TWELVE highway police officers have been charged with extortion and misconduct in connection with the truck sticker bribery scandal, according to Pol. Maj. Gen. Jaroonkiat Pankaew, Counter Corruption Division (CCD) commander and acting Highway Police Division Chief. He stated that additional charges would be revealed as the investigation expands.
The identities of the 12 officers charged have not been disclosed, but they have been reassigned to the Highway Police Division operations centre pending further action.
Pol. Maj. Gen. Jaroonkiat believes that more officers and higher-ranking officials from other agencies are involved in the scandal, which has reportedly persisted for over 20 years. The National Anti-Corruption Commission (NACC) will extend the investigation through a working panel.
The controversy was initially exposed by Wiroj Lakkhanaadisorn, a Move Forward Party list MP-elect, who claimed that overloaded trucks with special stickers were not detained or their drivers arrested.
Following the initial reports, Pol. Maj. Gen. Ekkaraj Limsangkat, commander of the Highway Police Division, was transferred to an inactive post at the Central Investigation Bureau on May 30. A senior official from the Ministry of Transport, Pisak Jitviriyavasin, acknowledged that there were loopholes in the system regulating overloaded trucks. He emphasised the need to address the human factor and the use of discretion in determining which trucks to detain, Bangkok Post reported.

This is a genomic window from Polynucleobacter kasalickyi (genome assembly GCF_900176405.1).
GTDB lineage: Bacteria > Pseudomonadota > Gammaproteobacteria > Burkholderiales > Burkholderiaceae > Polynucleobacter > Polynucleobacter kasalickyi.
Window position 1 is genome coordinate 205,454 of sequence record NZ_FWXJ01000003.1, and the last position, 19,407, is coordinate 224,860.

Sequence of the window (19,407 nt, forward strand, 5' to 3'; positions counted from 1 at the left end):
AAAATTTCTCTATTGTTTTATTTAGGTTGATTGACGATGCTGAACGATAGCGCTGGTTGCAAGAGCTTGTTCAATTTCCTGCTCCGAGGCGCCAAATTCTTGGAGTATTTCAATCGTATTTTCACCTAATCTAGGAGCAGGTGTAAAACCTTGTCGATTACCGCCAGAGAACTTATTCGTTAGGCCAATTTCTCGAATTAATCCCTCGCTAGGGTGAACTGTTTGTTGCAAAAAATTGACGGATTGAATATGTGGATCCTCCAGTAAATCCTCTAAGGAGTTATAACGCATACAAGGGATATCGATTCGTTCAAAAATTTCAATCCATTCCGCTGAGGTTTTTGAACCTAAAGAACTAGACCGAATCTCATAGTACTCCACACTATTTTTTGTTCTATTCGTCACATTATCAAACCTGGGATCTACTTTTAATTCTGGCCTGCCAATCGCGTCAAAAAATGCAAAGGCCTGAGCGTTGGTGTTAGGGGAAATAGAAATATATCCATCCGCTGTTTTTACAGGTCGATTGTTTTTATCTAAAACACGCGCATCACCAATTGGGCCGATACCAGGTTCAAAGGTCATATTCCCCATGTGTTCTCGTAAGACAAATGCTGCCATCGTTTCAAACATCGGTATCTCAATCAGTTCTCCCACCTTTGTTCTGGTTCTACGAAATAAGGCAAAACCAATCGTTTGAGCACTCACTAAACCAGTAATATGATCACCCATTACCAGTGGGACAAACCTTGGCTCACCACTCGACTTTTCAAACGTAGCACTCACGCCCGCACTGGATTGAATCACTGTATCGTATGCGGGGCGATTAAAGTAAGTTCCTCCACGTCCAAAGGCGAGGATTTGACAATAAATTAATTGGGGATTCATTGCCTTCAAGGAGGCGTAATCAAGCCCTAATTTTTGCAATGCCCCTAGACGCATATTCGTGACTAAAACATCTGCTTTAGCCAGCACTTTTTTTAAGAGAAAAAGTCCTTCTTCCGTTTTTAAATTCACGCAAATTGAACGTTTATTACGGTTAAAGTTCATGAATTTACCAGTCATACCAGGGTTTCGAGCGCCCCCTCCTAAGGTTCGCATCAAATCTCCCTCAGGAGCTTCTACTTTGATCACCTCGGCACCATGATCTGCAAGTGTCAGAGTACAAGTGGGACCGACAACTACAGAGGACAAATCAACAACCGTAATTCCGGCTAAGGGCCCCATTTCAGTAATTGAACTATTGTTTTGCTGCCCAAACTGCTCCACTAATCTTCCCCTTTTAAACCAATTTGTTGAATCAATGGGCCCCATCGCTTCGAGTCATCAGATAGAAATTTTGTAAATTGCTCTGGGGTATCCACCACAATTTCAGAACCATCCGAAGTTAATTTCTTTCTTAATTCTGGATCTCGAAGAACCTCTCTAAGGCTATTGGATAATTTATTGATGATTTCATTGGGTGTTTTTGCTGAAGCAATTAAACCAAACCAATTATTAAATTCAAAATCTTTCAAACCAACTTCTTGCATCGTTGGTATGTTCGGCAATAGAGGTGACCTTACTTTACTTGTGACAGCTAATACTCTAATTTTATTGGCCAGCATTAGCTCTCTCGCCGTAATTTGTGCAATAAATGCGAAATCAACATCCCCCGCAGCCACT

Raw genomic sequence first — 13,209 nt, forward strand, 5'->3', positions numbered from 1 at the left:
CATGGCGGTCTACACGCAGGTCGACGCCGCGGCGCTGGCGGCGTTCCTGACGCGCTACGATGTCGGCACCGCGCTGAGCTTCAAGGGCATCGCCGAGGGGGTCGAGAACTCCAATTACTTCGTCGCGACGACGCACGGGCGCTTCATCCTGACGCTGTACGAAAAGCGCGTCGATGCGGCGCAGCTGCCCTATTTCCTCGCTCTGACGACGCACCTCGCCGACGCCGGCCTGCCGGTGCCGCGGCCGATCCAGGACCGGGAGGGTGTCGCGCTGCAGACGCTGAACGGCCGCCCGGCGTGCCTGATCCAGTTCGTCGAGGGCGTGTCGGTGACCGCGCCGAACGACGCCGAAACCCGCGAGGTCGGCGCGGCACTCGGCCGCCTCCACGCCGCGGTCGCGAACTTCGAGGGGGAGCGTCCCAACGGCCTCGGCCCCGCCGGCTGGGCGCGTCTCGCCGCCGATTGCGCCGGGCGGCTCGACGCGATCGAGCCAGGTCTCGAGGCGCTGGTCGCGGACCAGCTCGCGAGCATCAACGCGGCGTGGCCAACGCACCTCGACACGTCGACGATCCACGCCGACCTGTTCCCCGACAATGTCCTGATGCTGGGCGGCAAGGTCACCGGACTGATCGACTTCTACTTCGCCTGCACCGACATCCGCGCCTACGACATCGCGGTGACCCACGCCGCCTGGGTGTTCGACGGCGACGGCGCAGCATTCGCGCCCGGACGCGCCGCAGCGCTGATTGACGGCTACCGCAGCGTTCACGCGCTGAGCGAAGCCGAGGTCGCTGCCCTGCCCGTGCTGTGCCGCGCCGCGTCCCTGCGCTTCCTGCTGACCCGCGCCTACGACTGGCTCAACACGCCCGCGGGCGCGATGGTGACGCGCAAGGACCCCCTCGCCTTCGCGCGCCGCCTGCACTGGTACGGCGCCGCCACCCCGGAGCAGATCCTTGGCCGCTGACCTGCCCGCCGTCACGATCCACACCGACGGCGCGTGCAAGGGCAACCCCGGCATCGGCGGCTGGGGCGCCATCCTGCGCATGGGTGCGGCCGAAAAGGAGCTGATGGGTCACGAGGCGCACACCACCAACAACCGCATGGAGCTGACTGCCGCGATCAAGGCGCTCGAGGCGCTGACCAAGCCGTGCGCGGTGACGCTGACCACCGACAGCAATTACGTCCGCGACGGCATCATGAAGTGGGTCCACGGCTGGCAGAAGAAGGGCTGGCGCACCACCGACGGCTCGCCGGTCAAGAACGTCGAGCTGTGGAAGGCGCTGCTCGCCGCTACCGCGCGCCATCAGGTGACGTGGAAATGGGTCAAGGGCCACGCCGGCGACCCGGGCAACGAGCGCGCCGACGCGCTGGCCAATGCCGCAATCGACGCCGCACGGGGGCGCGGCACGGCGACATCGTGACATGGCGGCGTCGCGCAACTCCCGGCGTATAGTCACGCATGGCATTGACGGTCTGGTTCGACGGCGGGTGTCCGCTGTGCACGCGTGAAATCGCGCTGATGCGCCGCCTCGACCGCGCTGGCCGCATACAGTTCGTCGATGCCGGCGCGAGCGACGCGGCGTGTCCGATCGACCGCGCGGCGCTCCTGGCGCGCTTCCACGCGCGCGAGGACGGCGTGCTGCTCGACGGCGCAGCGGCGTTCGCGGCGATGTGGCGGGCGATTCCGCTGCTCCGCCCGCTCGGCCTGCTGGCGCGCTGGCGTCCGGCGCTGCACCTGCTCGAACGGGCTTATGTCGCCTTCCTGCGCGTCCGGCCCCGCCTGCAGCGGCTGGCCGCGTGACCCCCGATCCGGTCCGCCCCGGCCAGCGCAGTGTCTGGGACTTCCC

The Ministry of Transport is focusing on implementing immediate IT solutions to combat corruption, and in the long term, adopting a body camera system for officers. Pisak has instructed the Department of Highways and the Department of Rural Roads to consider using body cameras and plans to discuss the issue at the next meeting on June 20. The Department of Highways operates 97 permanent checkpoints for weighing vehicles, while the Department of Rural Roads has five. Disciplinary action will be taken against officials found to be involved in accepting bribes from overloaded truck operators, Pisak added.
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